Rashbam built his lesson on this text from Deuteronomy, because it repeats and reports the lessons the Israelites will need after they have left the wilderness and entered the Promised Land. Presumably, it would be a time for settlement and not for wandering. Therefore, Deuteronomy also anticipated that once the Israelites were settled, they would begin to acquire wealth and creature comforts. They would have a home to return to each night, and safety behind permanent walls and doors. Jews in their new homes would be like kings in their castles who believed they were the source of their own success.

                Reflecting on his life and that of his fellow Jews in 12th century France, Rashbam conceded that a permanent home with a roof overhead and a bolt on the door was safer than a booth with an open roof and no door at all. Therefore, shaking our complacency and not just our lulav, by moving out of our safe houses and into the fragile booth would create instant recognition of our dependence on God.

                Rashbam’s lesson is important to us, but it might not be enough to persuade us out of our comfortable homes to live in a booth in September, in Houston. Nevertheless, we can still learn from Rashbam. When life is hard even after we have settled down, the relative comfort we come to know there can numb us against our faith in God’s overarching presence in our life. Some have said, “Life is good. Who needs God?” Others have said (and Deuteronomy anticipated), “Look what I have built with my own hands and power?” History has demonstrated that such numb faith can lead to disastrous failings due to arrogance and pride.

                Today, the Sukkah stands outside as a reminder of our ancestors’ precarious journey. Surely, it wasn’t the fragile Sukkah that sustained the Israelites in the wilderness. It was God’s presence that accompanied them and helped them believe that their temporary booth would support them over many miles and many years. How much has really changed? Can we really accomplish our own journey by merely locking the door at night and rebuilding the roof after each hurricane season? Faith in God’s presence can still support us. If it were only about locking the door and setting the alarm, we wouldn’t also recite at night the Shema, or find comfort in the words, “Adonai li, v’lo eera,” God is with me; I will not be afraid. The Sukkah serves us as a reminder of the real Source of our relative wealth. Stepping out of our houses and lives of comfort into the Sukkah awakens us to God’s presence.

                This week, let’s shake our lulav and spend time in the Sukkah. Let’s eat a meal there and welcome friends as we have been taught to do. And, later, when we return to our homes on clean streets and wide avenues, let’s give thanks for all that we have done with all that God has given us.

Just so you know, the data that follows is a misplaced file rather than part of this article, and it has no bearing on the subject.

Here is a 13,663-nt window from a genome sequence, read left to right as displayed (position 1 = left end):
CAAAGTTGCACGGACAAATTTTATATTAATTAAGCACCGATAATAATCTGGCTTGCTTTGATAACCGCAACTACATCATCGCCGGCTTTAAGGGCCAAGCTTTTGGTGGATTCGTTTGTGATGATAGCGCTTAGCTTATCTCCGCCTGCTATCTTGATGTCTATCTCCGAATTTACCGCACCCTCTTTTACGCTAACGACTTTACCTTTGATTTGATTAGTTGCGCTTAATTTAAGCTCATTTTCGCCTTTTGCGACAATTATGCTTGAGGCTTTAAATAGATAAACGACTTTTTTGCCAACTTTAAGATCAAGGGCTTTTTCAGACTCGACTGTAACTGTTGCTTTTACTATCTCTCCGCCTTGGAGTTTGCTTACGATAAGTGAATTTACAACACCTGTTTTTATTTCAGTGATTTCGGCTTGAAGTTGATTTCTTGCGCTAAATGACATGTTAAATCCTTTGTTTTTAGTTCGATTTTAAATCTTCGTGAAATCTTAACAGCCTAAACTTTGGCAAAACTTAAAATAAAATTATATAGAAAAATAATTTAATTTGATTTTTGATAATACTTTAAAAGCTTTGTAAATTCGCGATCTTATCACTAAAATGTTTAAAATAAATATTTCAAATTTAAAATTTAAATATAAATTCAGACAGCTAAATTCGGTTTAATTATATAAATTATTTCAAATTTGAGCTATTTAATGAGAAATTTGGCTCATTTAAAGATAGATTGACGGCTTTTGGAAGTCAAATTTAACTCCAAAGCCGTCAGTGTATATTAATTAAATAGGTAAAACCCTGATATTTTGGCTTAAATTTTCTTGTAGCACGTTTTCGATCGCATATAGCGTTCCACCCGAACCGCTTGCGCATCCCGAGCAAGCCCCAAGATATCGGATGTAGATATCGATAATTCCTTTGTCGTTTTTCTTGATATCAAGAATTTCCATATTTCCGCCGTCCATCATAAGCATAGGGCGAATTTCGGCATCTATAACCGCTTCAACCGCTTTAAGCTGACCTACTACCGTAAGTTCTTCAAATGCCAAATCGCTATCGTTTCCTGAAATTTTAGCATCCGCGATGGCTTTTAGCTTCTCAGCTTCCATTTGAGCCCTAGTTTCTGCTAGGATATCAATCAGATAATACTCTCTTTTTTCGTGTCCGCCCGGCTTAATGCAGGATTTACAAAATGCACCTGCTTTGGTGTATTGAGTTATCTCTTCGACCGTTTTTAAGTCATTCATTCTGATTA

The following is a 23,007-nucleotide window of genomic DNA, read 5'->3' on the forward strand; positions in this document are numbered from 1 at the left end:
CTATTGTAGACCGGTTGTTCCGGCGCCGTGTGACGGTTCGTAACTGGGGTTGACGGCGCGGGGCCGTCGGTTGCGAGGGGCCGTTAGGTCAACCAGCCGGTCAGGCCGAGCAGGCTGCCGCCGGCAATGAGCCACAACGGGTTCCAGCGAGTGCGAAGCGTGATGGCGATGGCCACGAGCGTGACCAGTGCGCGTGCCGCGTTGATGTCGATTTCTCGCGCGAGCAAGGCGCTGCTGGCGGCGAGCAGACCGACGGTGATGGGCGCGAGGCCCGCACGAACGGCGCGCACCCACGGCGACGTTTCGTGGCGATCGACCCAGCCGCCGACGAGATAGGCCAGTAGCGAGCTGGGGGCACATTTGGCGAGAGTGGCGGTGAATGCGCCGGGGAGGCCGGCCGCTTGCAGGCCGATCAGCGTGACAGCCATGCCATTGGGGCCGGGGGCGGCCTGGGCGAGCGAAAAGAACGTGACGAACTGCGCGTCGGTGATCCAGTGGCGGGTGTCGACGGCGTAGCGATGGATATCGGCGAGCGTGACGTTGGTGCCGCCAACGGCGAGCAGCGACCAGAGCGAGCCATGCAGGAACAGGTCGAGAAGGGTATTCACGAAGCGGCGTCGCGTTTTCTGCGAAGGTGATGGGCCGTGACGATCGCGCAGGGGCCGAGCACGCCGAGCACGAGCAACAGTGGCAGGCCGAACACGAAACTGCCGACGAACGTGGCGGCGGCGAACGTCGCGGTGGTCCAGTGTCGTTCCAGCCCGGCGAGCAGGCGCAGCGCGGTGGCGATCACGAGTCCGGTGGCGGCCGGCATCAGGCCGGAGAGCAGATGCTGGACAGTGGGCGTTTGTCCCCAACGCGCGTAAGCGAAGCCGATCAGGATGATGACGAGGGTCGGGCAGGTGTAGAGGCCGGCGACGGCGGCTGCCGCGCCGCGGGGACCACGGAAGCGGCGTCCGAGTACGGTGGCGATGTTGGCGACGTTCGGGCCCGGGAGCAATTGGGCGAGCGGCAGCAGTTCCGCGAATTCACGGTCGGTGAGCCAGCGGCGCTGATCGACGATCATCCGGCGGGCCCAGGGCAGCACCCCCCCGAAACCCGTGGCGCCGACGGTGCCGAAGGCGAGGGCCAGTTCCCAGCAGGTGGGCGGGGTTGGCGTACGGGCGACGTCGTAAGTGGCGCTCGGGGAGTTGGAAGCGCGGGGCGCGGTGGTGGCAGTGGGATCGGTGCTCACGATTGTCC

Chag Sameach (Happy Sukkot) and Shabbat Shalom

 (Republished by request)

 

Simchat Torah service Wednesday September 25th, 6:30pm, Gordon Chapel

Yizkor, Thursday, September 26th, 10:30am, Gordon Chapel


Blog Search

Categories

Archives

201804April3
April 2018 (3)
201803March5
March 2018 (5)
201802February4
February 2018 (4)
201801January4
January 2018 (4)
201712December4
December 2017 (4)
201711November2
November 2017 (2)
201710October2
October 2017 (2)
201708August3
August 2017 (3)
201707July4
July 2017 (4)
201706June4
June 2017 (4)
201705May2
May 2017 (2)
201704April3
April 2017 (3)
201703March4
March 2017 (4)
201702February3
February 2017 (3)
201701January3
January 2017 (3)
201612December4
December 2016 (4)
201611November3
November 2016 (3)
201610October3
October 2016 (3)
201609September4
September 2016 (4)
201608August2
August 2016 (2)
201607July5
July 2016 (5)
201606June2
June 2016 (2)
201605May3
May 2016 (3)
201604April4
April 2016 (4)
201603March3
March 2016 (3)
201602February2
February 2016 (2)
201601January4
January 2016 (4)
201512December4
December 2015 (4)
201511November3
November 2015 (3)
201510October2
October 2015 (2)
201509September2
September 2015 (2)
201508August4
August 2015 (4)
201507July5
July 2015 (5)
201506June4
June 2015 (4)
201505May2
May 2015 (2)
201504April5
April 2015 (5)
201503March3
March 2015 (3)
201502February4
February 2015 (4)
201501January4
January 2015 (4)
201412December3
December 2014 (3)
201411November3
November 2014 (3)
201410October4
October 2014 (4)
201409September2
September 2014 (2)
201408August3
August 2014 (3)
201407July3
July 2014 (3)
201406June3
June 2014 (3)
201405May3
May 2014 (3)
201404April4
April 2014 (4)
201403March3
March 2014 (3)
201402February4
February 2014 (4)
201401January5
January 2014 (5)
201312December3
December 2013 (3)
201311November3
November 2013 (3)
201310October4
October 2013 (4)
201309September2
September 2013 (2)
201308August5
August 2013 (5)
201307July4
July 2013 (4)
201306June4
June 2013 (4)
201305May5
May 2013 (5)
201304April4
April 2013 (4)
201303March4
March 2013 (4)
201302February4
February 2013 (4)
201301January5
January 2013 (5)
201212December4
December 2012 (4)
201211November5
November 2012 (5)
201210October4
October 2012 (4)
201209September2
September 2012 (2)
201208August5
August 2012 (5)
201207July4
July 2012 (4)
201206June3
June 2012 (3)
201205May5
May 2012 (5)
201204April4
April 2012 (4)
201203March5
March 2012 (5)
201202February4
February 2012 (4)
201201January4
January 2012 (4)
201112December5
December 2011 (5)
201111November3
November 2011 (3)
201110October3
October 2011 (3)
201109September4
September 2011 (4)
201108August4
August 2011 (4)
201107July3
July 2011 (3)
201106June4
June 2011 (4)
201105May4
May 2011 (4)
201104April4
April 2011 (4)
201103March5
March 2011 (5)
201102February4
February 2011 (4)
201101January4
January 2011 (4)
201012December5
December 2010 (5)
201011November4
November 2010 (4)
201010October5
October 2010 (5)
201009September2
September 2010 (2)
201008August2
August 2010 (2)
201006June3
June 2010 (3)
201005May5
May 2010 (5)
201004April3
April 2010 (3)

All Content Rights Reserved , Congregation Beth Israel
Captavi QixSuite™ - Hosted Marketing Automation Software ©